History enthusiast helping to bring past to life

By J.D. Booth
Like many before and since, Bob McCarthy isn't technically a native of Sarnia-Lambton.
But he's close.
 
 

Bob McCarthy

The retired schoolteacher, and now author and history enthusiast, came to the area, began by working in several office related positions in the Toronto area, living in the Woodbine East area now called the Beaches.

That all changed in 1969 with a shortage of business teachers, which must have been a bit of a gift for McCarthy, armed with just a high school diploma and a wife and two children in the family, even though the initial pay was less than what he had been earning prior to returning to the classroom.
 
"It was worth it in the long run," says McCarthy, remembering that while he was able to begin teaching in the fall, he had to spend two additional summers getting his academic qualifications.
"I could see that people with degrees were getting promoted faster than I was," notes McCarthy. "At the time I was thinking I should be doing something else, then someone who I was working for left for a teaching position in Kingston. I would soon do the same thing."
The McCarthys—Bob and Jane—would eventually have two children, with Jane staying home to care for them, but for Bob, going into the classroom wasn't the kind of adjustment some might think.
"It was a new phase of life, certainly, but not much of an adjustment," he says. "I enjoyed it right away."
McCarthy's first school was the now-closed Central Collegiate; when the building became St. Patrick's Secondary School, he moved to Alexander Mackenzie Secondary School.
But it was two years before McCarthy took up teaching, in Canada's Centennial year, that McCarthy took on a project that would become the basis for a sustained love of history.
"It was my 1967 Centennial project, to earn about my ancestors and eventually write a book on my findings," notes McCarthy, who took some 33 years to eventually publish the Corneilie Papers, which covers 300 years of history concerning his paternal grandmother's family.
"As the Internet took hold, it became an invaluable tool in my research," notes McCarthy, although he also credits the Family History Centre and various census records as important sources for the project.
"Where the Internet really helped was when I was ready to write the story," he adds. "I knew dates for birth, marriage and deaths, but little else as far as details are concerned."
McCarthy took what he calls "a novel way" to tell the family history, not exactly embellishing the details, but melding what he knew about the family with details on what was happening in a certain place and time—gathered from his Internet searches.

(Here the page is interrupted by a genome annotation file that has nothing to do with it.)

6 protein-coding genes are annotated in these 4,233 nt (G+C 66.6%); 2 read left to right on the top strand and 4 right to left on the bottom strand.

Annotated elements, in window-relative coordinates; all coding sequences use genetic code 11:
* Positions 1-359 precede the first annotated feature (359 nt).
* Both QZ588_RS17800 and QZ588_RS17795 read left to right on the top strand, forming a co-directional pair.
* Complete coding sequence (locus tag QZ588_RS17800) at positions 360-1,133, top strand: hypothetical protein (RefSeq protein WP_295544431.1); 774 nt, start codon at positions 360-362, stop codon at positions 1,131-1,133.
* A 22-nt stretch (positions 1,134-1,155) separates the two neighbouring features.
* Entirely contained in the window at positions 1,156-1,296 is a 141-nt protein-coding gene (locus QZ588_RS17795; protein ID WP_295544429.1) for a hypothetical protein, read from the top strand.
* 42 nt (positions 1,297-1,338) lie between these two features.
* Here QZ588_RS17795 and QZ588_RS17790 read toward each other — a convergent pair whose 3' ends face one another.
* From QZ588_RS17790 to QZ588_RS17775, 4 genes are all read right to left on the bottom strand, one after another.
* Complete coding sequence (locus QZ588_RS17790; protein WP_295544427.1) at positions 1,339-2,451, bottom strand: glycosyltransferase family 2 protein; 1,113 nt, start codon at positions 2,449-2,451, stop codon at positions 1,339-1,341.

"For example, I knew that Charles Dickens had visited Quebec City during the time my family was there in the 1800s, having come by steamboat from Montreal. Did they meet? We don't know, but they might have and in the book they do."
The story takes on a personal note (as most family histories would be expected), as McCarthy explains how immigrants would come to Canada on the empty ships that were heading back to North America for logs used by British shipbuilders.
"They [the shippers] would charge the people, but they didn't care about them at all."
McCarthy retired from his teaching duties in June 1998, having spent fifteen years at Alexander Mackenzie following the closing of Central in June 1983, teaching all manner of business subjects ("everything but shorthand at some time or another.").
He admits that time involved in teaching duties slowed the writing project down somewhat.
"I was also involved with a bunch of other things, including drug awareness groups, the Optimists, the Safe Communities Foundation and a lot of other things of interest to the community."
When he retired, he cut back on those activities, choosing to concentrate on the writing.
He was involved in the Mayor's Millennium Committee and in 1999 created a game that would help educate students about the history of Lambton County (which that year celebrated its 150th anniversary).
An active member of the Lambton Historical Society, McCarthy meets with the group several times a year.
And he's taken on the role of Contributing Editor to LambtonShield.com, a completely modern version of the newspaper formed by Alexander Mackenzie, Canada's second prime minister, and fellow Reform party member George Brown.
During his school teaching days, McCarthy was a student himself, having earned a degree in history (minoring in psychology) from University of Western Ontario.
Clearly his real passion remains teaching—through history.
"One of my first books was a book I wrote for a grand niece of mine, a girl who had never read any books."
McCarthy's wife Jane, who doesn't necessarily share his writing passion, does help him fill in some of the blanks when she hears something she knows her husband will want to use.
In the meantime, he hopes to help create a culture where history is enjoyed and celebrated.
"If I can take a few facts and put something around them, creating a story that someone is going to enjoy reading, that's something special."

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